Tag Archives: cheese

Honduras…

Saturday, March 16 –

For this dinner we had: BestestFianceEver, Bestie Extraordinaire (wine), Mistress Whiskey (wine), Hot Momma (wine), Mr. Hero (baleadas), BabyBear, GrandpaBear, LittleBigBrother, ChinUp (mango, avocado photosalsa and chips), and MyBuddy (banana milkshakes). Later in the evening we also had LightsOn and WingWoman show up to hang out and drink some wine.

I started by adding oil to a pan and cooking the onion and bell pepper until they were just starting to brown. Then I added the garlic and let that heat up. While the veggies were cooking on the stove I added the rest of the ingredients to the crockpot. Once the veggies were done I added them in, stirred to mix, and let it simmer for a couple of hours. I did not use the sherry and I substituted a seeded habanero for the yellow pepper, which made it really, really spicy. Almost too spicy, really (which is really weird for me to say). After a few hours I blended the soup with an immersion blender and let it continue to simmer until everyone was ready to eat.

The sweet potato I substituted for a yam because I like their flavor better. Steamed, drained, crisped in hot oil, then drained. Put on a bed of baby arugula (which is what I had in the fridge) and feta, then tossed. I added the dressing in on top, made exactly as the recipe says, and gave that a good toss too.

ChinUp and MyBuddy had the salsa and chips out. Mr. Hero made the baleadas with all the toppings (basically tacos on soft corn tortillas), including beef, beans, onion, cheese, sour cream, and avocado. The wine was flowing freely, and dinner was served!

The soup was ok. I think I would have liked it better unblended. It was spicy but not terribly flavorful. Maybe it needed some ham or something to go with it? I’m not sure. The salad was good, the dressing was tangy and delightful. The beleadas were good and a great compliment to the other dishes. And the mango, avocado salsa was a perfect topping to chips and to all the rest of the food. Last we get to the milkshakes. They were good… and then they added rum. Banana rum milkshakes are pretty darn delicious. And dangerous, because you don’t really notice the rum!

Honduras
(recipes borrowed from the cooks at: http://sidewalkmystic.com)

Bahia Black Bean Soup

  • 1 Onion
  • 1 red or yellow bell pepper, finely diced
  • 2 garlic minced garlic cloves
  • 1 T olive oil
  • 3 15-oz cans black beans, drained
  • 2 C stock
  • 1 1/2 t. oregano
  • 1 yellow chili, seeded and chopped
  • 1 jalapeno, seeded and chopped (brave souls leave the seeds)
  • 1 15-oz can whole tomatoes with liquid or 18-oz can sauce
  • 1/2 lime, squeezed for juice (critical)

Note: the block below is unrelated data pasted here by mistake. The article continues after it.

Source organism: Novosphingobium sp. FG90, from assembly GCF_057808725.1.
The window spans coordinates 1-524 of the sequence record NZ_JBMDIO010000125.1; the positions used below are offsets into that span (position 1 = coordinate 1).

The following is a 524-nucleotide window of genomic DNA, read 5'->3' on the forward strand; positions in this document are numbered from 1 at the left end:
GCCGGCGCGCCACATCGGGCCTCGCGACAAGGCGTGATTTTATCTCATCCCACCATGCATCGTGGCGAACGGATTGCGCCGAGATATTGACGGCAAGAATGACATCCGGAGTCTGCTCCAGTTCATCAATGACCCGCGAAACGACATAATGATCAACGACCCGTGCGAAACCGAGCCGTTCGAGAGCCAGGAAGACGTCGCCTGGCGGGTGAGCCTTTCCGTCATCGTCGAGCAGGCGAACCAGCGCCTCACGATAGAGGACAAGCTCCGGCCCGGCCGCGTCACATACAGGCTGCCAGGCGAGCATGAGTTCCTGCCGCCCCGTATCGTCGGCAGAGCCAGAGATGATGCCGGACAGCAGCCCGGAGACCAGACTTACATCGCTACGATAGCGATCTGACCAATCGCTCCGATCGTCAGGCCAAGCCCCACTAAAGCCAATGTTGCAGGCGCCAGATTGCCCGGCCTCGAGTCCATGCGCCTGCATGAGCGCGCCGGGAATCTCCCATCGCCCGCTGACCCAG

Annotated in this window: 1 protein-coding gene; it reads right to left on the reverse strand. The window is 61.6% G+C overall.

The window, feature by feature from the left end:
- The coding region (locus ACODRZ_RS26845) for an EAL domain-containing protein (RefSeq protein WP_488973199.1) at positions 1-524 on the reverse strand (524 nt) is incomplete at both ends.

• 1/4 c. sherry (I use red wine)
  • fresh cilantro (1 1/2 t. if fresh isn’t available)

Directions:  [The website author says: my adjustments to the recipe include adding a smoked ham hock for flavor.  As well, if you find the soup too heavily favored by the tomatoes, merely back down on the amount of tomato and increase the stock proportionately]. Saute onion; bell pepper and garlic in oil until onion is translucent. Add beans, stock and oregano. Heat thoroughly. Seed and chop yellow and jalapeno chilies and put into blender. Add lime juice and tomato. Puree to finely mince the chilies. Add black bean mixture to blender (in batches) and puree. When everything is pureed, return it to the soup pot. Simmer at least 1.5 hours. Add wine and fresh cilantro to taste.

Garnishes: Rice, grated cheeses, diced onion, salsa, sour cream, plain yogurt, grilled sausages.

Mixed Greens with Sweet Potatoes and Feta Cheese

  • ¾ lb sweet potatoes, peeled and cut into ¼ to ½ inch dice
  • 1 T olive oil
  • 1 T fresh lime juice
  • 1 T balsamic vinegar (don’t pinch; buy the top shelf stuff)
  • 3 cloves of garlic
  • ½ t of Dijon mustard
  • ¼ C of buttermilk (you can use regular milk; just let it stand with a T of regular vinegar in it)
  • 8-10 oz of fresh greens (we use spinach and escarole – small slices of red cabbage add to the esthetic appeal)
  • 4 oz fresh feta cheese (I have used blue cheese when I make a fresh blue cheese dressing to accompany the salad)

Directions:  Steam the sweet potato for 5-8 minutes.  Just tender.  Remove and drain on paper towels.  Get the steamed potatoes very dry. Heat 2 t of olive oil in medium skillet over medium heat.  Add potatoes, shaking pan often for 15 minutes.  Remove when crisp and drain again on paper towels.  Mix together the lime juice, balsamic vinegar, garlic, mustard, salt pepper, and remaining olive oil and buttermilk.  Whisk in a blender (start to drool). Place greens and cheese in a salad bowl and toss with the dressing.  Top the salad with the sweet potatoes, serve, and call me.  Serve with tortillas.